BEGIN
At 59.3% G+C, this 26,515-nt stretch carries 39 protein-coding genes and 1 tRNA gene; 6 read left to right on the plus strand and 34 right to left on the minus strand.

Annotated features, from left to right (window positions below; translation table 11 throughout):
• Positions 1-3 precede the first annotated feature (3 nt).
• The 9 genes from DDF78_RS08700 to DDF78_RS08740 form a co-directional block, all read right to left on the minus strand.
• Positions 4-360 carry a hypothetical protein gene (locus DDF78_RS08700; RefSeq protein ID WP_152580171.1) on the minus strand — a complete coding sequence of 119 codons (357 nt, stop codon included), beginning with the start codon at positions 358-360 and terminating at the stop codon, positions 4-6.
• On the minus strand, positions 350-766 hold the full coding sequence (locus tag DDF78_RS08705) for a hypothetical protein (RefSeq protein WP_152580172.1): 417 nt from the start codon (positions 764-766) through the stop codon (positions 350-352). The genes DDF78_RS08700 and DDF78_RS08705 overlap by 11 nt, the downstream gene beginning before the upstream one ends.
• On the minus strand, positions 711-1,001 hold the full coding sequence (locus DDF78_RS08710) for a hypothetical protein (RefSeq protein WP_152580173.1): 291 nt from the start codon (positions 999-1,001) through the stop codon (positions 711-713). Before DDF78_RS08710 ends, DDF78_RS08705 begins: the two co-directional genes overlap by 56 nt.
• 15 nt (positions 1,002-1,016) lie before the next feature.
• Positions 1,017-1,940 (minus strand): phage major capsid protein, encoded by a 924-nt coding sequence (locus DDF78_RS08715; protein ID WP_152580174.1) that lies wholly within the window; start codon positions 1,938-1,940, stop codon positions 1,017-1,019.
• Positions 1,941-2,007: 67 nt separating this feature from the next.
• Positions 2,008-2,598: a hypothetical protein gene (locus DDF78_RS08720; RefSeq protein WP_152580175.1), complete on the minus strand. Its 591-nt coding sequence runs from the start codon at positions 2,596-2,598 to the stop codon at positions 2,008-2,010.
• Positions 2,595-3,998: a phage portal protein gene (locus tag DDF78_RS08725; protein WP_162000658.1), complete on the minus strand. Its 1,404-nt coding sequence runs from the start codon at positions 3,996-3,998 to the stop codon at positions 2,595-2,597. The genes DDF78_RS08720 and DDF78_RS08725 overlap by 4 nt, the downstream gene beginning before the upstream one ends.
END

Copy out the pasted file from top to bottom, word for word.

At 59.3% G+C, this 26,515-nt stretch carries 39 protein-coding genes and 1 tRNA gene; 6 read left to right on the plus strand and 34 right to left on the minus strand.

Annotated features, from left to right (window positions below; translation table 11 throughout):
• Positions 1-3 precede the first annotated feature (3 nt).
• The 9 genes from DDF78_RS08700 to DDF78_RS08740 form a co-directional block, all read right to left on the minus strand.
• Positions 4-360 carry a hypothetical protein gene (locus DDF78_RS08700; RefSeq protein ID WP_152580171.1) on the minus strand — a complete coding sequence of 119 codons (357 nt, stop codon included), beginning with the start codon at positions 358-360 and terminating at the stop codon, positions 4-6.
• On the minus strand, positions 350-766 hold the full coding sequence (locus tag DDF78_RS08705) for a hypothetical protein (RefSeq protein WP_152580172.1): 417 nt from the start codon (positions 764-766) through the stop codon (positions 350-352). The genes DDF78_RS08700 and DDF78_RS08705 overlap by 11 nt, the downstream gene beginning before the upstream one ends.
• On the minus strand, positions 711-1,001 hold the full coding sequence (locus DDF78_RS08710) for a hypothetical protein (RefSeq protein WP_152580173.1): 291 nt from the start codon (positions 999-1,001) through the stop codon (positions 711-713). Before DDF78_RS08710 ends, DDF78_RS08705 begins: the two co-directional genes overlap by 56 nt.
• 15 nt (positions 1,002-1,016) lie before the next feature.
• Positions 1,017-1,940 (minus strand): phage major capsid protein, encoded by a 924-nt coding sequence (locus DDF78_RS08715; protein ID WP_152580174.1) that lies wholly within the window; start codon positions 1,938-1,940, stop codon positions 1,017-1,019.
• Positions 1,941-2,007: 67 nt separating this feature from the next.
• Positions 2,008-2,598: a hypothetical protein gene (locus DDF78_RS08720; RefSeq protein WP_152580175.1), complete on the minus strand. Its 591-nt coding sequence runs from the start codon at positions 2,596-2,598 to the stop codon at positions 2,008-2,010.
• Positions 2,595-3,998: a phage portal protein gene (locus tag DDF78_RS08725; protein WP_162000658.1), complete on the minus strand. Its 1,404-nt coding sequence runs from the start codon at positions 3,996-3,998 to the stop codon at positions 2,595-2,597. The genes DDF78_RS08720 and DDF78_RS08725 overlap by 4 nt, the downstream gene beginning before the upstream one ends.